(And How NOT To Shovel Snow!)
It’s that time of the year again for many people worldwide. And if you want to avoid excruciating back pain, it pays to (re)learn how to shovel snow!
In the U.S. alone, more than 11,000 were treated annually between 1990-2006 for injuries connected with shoveling snow, according to a recent study.
Not surprisingly, more than 70 percent of the snow-shoveling injuries were related to musculoskeletal exertion or slips and falls, and more than a third of involved lower back injuries. And nearly 100 deaths each year were blamed on cardiac events that occurred while Americans were shoveling the frozen white stuff!
The numbers don’t lie! So again it really pays to know how to shovel snow, and here are the common sense tips:
1. Warm up with some light exercise.
Before you put on the winter gear, doing 10 minutes of light exercise will loosen up your muscles and protect your back.
2. Do your stretching before and after shoveling snow.
Avoid muscle and shoulder injuries in addition to lower back pain by taking time before and after shoveling snow to stretch your muscles, especially your lower back and hamstrings, two problem areas, due to muscle imbalances, that are more prone to injuries.
3. Use the right tools.
Choosing the right shovel is probably the least of your concerns when the white stuff starts piling up, but it’s just as important in protecting your back as moving around and stretching. According to the experts, cheaper is not better. A metal shovel should be your preferred tool to guard against back pain when shoveling snow because it supports heavier loads of snow and is far more durable compared to those made of plastic.
4. Wear shoes or boots with slip-resistant soles.
Avoid all sorts of potential headaches, backaches and broken bones by investing in a pair of boots and shoes equipped with slip-resistant soles or ice and snow traction cleats. The same applies for a good pair of gloves to protect your hands and keep them warm.
5. Keep the layers of clothes you wear to a minimum.
Because sweating while snow shoveling will do your body no good, be sure to wear loose-fitting layers of clothes you can remove easily when necessary. And stay hydrated by drinking plenty of fresh water.
6. Stay ahead of the snow, if you can.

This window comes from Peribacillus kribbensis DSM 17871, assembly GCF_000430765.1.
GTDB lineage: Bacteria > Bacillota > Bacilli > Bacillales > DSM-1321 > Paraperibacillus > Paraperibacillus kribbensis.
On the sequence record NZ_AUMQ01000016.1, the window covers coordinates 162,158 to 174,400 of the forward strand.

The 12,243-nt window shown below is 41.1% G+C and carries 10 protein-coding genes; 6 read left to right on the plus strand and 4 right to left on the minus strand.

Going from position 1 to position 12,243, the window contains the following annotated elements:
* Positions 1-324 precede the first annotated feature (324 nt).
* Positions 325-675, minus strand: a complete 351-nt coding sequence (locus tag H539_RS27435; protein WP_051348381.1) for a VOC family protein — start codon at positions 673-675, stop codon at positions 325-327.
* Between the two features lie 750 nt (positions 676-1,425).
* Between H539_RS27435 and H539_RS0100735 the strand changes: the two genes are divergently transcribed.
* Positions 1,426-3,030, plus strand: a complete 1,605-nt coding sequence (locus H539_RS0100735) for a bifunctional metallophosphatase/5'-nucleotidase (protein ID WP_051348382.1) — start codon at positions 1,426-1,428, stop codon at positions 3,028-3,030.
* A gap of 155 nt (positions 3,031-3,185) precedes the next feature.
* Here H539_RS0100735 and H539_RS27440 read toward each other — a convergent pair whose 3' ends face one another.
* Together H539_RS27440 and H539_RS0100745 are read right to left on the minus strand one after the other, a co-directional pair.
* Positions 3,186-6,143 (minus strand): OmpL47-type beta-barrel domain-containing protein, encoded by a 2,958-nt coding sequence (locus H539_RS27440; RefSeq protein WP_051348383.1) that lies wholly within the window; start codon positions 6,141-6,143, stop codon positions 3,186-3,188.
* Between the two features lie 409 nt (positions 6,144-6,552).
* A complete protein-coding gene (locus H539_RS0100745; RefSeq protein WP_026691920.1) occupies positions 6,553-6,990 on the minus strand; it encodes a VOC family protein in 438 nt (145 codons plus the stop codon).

Yes, it’s fun to watch the snow fall, especially when it’s piling up while you’re sitting in front of a fireplace on your favorite couch. Your back and your health will thank you with fewer aches and pains, however, if you get a head-start on removing the snow.
7. Get rid of snow smartly.
Before your shovel hits the snow, do a quick-check to determine where you’ll be moving it. The best direction to move snow is the shortest distance possible. Another trick to guard against back pain after shoveling: Scoop snow in a forward motion, then step in the direction you throw it.
8. Don’t do it alone.
The quote, “A burden shared is a burden halved,” applies to a great many things, snow shoveling included. Shoveling snow may be fun and a challenge for some of you hardy souls who like to go it alone, particularly when there’s lots of it. Resist the temptation and protect your health by getting your family and neighbors involved. (At the very least, make sure someone is aware you are shoveling snow!)
Take Your Time
9. Take as many breaks as you can.
Relocating snow, especially the wet, heavy stuff, off your sidewalk and driveway with your trusty shovel means moving hundreds of pounds in a relatively short period of time. Rest often.
10. Stop when it hurts.
Shoveling snow is hard work and stressful for your body, particularly if you’re not used to it. So, if you start feeling pain for any reason, don’t ignore it. Let that pain be a reminder of the muscle imbalances you want to avoid at all costs, for the sake of your back.
11. Be sure to have a safe and effective pain relieving cream on hand and USE IT afterward…
Ignoring any pain you do experience or trying to “tough it out” afterward is a dangerous mistake, because in a sort of vicious circle the inflammation can lead to other health (and even emotional) issues, and also more pain.
Always have a safe and effective pain relieving cream on hand … one that doesn’t merely work at the surface but that actually addresses the inflammation. Learn WHY you want to avoid the common pain relieving creams like Ben Gay and choose the far more effective and safer alternative …
Written By: Updated: December 17,2011